Iran's President Hassan Rohani insisted his government has the full mandate to reach a deal with the West on his country's nuclear program, rejecting reports that Iran's supreme leader, Ayatollah Ali Khamenei, may not support a Rohani compromise with the world powers.
"I think that any result this government reaches, it will have the support of other powers (power centers) in Iran," he said. "On the nuclear issue, the government has total discretion."
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One of Khamenei's close advisors, Hamid Raza Taragi, said this week that "we need to get something from the Americans, before we smile at them. Of course, Mr. Rohani must convince some people at home that he is not making any radical steps."
"The atmosphere (in Iran-U.S. ties) is quite different from the past," Rohani told a news conference on the sidelines of the UN General Assembly in New York, a day after the highest- level talks between the United States and Iran in a generation.
"Our goal is the shared interest between the two nations. Our goal is resolving problems, our goal is step-by-step creating trust between the governments and peoples," Rohani said.
The Iranian president, who took office last month, said he hoped nuclear talks with the United States and
other powers "will yield, in a short period of time, tangible results."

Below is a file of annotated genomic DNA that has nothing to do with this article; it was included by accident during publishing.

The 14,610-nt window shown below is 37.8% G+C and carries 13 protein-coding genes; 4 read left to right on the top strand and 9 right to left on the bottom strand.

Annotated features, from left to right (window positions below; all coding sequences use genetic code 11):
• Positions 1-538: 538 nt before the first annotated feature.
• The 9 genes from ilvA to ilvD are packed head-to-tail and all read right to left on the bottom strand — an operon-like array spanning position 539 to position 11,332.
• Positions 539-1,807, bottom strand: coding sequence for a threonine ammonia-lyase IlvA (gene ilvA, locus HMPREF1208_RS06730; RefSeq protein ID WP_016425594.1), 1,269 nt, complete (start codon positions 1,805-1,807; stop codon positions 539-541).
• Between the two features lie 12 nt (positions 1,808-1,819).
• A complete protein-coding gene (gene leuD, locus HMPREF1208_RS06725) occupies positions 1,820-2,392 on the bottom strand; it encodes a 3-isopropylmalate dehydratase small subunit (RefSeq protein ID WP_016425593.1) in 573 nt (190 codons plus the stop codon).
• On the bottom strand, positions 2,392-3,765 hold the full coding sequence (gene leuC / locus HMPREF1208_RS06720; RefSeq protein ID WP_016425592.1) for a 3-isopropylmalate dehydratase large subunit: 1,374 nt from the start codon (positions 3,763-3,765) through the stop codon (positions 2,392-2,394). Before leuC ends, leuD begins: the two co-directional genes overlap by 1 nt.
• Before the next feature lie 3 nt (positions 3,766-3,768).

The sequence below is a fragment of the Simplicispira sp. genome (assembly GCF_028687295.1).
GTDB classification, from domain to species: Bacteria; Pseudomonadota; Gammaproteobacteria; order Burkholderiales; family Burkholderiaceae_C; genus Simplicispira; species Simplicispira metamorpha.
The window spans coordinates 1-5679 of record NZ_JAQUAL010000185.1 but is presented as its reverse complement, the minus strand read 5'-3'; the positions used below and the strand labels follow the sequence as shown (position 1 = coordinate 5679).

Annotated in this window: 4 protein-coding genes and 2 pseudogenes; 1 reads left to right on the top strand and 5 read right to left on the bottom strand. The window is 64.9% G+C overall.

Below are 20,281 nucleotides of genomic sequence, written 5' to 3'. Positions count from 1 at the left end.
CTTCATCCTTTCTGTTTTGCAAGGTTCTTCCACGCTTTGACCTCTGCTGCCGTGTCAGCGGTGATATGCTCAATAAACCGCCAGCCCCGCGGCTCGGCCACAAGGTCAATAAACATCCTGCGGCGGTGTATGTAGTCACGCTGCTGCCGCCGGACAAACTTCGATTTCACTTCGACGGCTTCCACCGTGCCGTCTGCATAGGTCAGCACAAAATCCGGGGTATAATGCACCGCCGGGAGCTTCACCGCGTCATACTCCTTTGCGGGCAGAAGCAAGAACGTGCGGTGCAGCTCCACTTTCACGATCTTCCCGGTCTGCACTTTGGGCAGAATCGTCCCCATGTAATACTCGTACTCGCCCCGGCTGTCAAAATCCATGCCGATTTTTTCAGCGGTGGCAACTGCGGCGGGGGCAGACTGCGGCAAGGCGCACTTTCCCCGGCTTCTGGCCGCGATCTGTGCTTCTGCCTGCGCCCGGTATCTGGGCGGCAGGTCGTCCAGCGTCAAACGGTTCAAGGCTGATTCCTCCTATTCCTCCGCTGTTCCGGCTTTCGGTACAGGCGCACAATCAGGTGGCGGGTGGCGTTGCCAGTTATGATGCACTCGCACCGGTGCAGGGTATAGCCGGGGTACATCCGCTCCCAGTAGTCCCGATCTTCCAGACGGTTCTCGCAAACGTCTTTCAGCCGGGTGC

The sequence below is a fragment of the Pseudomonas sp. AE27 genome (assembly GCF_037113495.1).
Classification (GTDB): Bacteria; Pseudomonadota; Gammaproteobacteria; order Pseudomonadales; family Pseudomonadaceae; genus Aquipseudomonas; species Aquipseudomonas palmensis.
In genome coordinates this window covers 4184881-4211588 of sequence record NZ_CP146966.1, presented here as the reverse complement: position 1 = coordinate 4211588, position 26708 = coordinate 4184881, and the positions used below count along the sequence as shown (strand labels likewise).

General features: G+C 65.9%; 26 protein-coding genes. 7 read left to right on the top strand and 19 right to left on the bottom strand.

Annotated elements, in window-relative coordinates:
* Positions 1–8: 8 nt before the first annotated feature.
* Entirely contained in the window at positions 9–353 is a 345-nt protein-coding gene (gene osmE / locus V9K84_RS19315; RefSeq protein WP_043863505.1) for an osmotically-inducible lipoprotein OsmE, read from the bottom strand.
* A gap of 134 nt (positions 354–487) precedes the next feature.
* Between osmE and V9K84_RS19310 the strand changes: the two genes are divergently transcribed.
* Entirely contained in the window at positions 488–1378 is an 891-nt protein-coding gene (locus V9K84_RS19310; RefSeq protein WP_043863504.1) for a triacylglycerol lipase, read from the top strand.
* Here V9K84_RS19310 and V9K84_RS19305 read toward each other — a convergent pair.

Rohani evaded a question regarding Iran's support for Hamas and Hezbollah, and answered that "Syria is at the height of a dangerous war, against which we must unite, and put an end to."
The president also noted that Iran opposes foreign intervention, but also condemns the use of chemical weapons. Though not calling Israel by name, Rohani said that cleaning the Middle East out of weapons of mass destruction "must include a regime which hold a very dangerous arsenal of WMDS, and should sign the treaty against its proliferation."
"Others should not pay for Nazi crimes"
Earlier on Friday, Rohani was asked about his view of the Holocaust yet again, this time at the Asia Society conference in New York.
"We condemn crimes as such, but the argument here is that if the Nazis committed a crime, this does not mean that the price paid for it should be done by other people elsewhere, this should not serve as any justification to push out from their homes a group of people because of what Nazis did," he told CNN.
"(…) although that crime by the Nazis is definitely condemnable, oppressing people in another part is also condemnable, because people should be allowed to return to their homes and to their lands," he added.
Rohani. Will accept Palestinian wishes
Afterwards he was asked how his country would respond should the Palestinians reach an agreement with Israel. "You know of course that the question of peace in the Middle East has been on the table as a subject for many long years and unfortunately, it has never really reached a conclusion," he told the interviewer.
"On the question of Palestinians, whatever the people of Palestine accept, we shall accept as well. The decision makers about Palestine are the people of Palestine, the Palestinians, and if they accept something, we will also support the demands of the people," he claimed.
On Thursday, Rohani spoke in a nuclear disarmament conference in the UN, and called on Israel to sign the nuclear proliferation treaty "immediately," adding that no country should hold such weapons.
In a surprising change of terminology, Rohani used the term "Israel," after years in which Iranian officials were careful to use terms such as "the Zionist entity" or the "Zionist" to refer to the country.
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